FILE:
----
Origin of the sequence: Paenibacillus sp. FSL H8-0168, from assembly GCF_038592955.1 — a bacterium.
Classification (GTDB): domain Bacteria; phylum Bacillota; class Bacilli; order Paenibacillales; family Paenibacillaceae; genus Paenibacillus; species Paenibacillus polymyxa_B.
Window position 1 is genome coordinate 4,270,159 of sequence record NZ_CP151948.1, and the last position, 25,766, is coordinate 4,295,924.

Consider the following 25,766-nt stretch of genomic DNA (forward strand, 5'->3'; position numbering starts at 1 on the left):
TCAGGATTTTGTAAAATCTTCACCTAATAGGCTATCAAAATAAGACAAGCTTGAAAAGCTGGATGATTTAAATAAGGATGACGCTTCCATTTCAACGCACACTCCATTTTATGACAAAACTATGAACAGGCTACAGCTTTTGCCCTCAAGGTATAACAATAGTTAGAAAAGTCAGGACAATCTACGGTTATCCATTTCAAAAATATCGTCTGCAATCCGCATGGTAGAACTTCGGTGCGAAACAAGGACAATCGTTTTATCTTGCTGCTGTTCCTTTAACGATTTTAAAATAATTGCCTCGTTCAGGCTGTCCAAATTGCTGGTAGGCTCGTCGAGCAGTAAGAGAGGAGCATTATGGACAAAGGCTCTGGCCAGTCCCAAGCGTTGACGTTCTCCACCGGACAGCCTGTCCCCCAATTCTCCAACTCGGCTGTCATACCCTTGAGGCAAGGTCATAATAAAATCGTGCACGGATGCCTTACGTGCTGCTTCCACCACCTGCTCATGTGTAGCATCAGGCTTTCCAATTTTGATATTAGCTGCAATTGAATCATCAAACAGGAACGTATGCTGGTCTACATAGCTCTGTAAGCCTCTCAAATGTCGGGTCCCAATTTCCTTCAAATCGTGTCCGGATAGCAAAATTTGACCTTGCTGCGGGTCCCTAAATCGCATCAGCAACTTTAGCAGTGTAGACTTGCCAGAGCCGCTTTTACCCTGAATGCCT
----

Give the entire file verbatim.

Origin of the sequence: Paenibacillus sp. FSL H8-0168, from assembly GCF_038592955.1 — a bacterium.
Classification (GTDB): domain Bacteria; phylum Bacillota; class Bacilli; order Paenibacillales; family Paenibacillaceae; genus Paenibacillus; species Paenibacillus polymyxa_B.
Window position 1 is genome coordinate 4,270,159 of sequence record NZ_CP151948.1, and the last position, 25,766, is coordinate 4,295,924.

Consider the following 25,766-nt stretch of genomic DNA (forward strand, 5'->3'; position numbering starts at 1 on the left):
TCAGGATTTTGTAAAATCTTCACCTAATAGGCTATCAAAATAAGACAAGCTTGAAAAGCTGGATGATTTAAATAAGGATGACGCTTCCATTTCAACGCACACTCCATTTTATGACAAAACTATGAACAGGCTACAGCTTTTGCCCTCAAGGTATAACAATAGTTAGAAAAGTCAGGACAATCTACGGTTATCCATTTCAAAAATATCGTCTGCAATCCGCATGGTAGAACTTCGGTGCGAAACAAGGACAATCGTTTTATCTTGCTGCTGTTCCTTTAACGATTTTAAAATAATTGCCTCGTTCAGGCTGTCCAAATTGCTGGTAGGCTCGTCGAGCAGTAAGAGAGGAGCATTATGGACAAAGGCTCTGGCCAGTCCCAAGCGTTGACGTTCTCCACCGGACAGCCTGTCCCCCAATTCTCCAACTCGGCTGTCATACCCTTGAGGCAAGGTCATAATAAAATCGTGCACGGATGCCTTACGTGCTGCTTCCACCACCTGCTCATGTGTAGCATCAGGCTTTCCAATTTTGATATTAGCTGCAATTGAATCATCAAACAGGAACGTATGCTGGTCTACATAGCTCTGTAAGCCTCTCAAATGTCGGGTCCCAATTTCCTTCAAATCGTGTCCGGATAGCAAAATTTGACCTTGCTGCGGGTCCCTAAATCGCATCAGCAACTTTAGCAGTGTAGACTTGCCAGAGCCGCTTTTACCCTGAATGCCT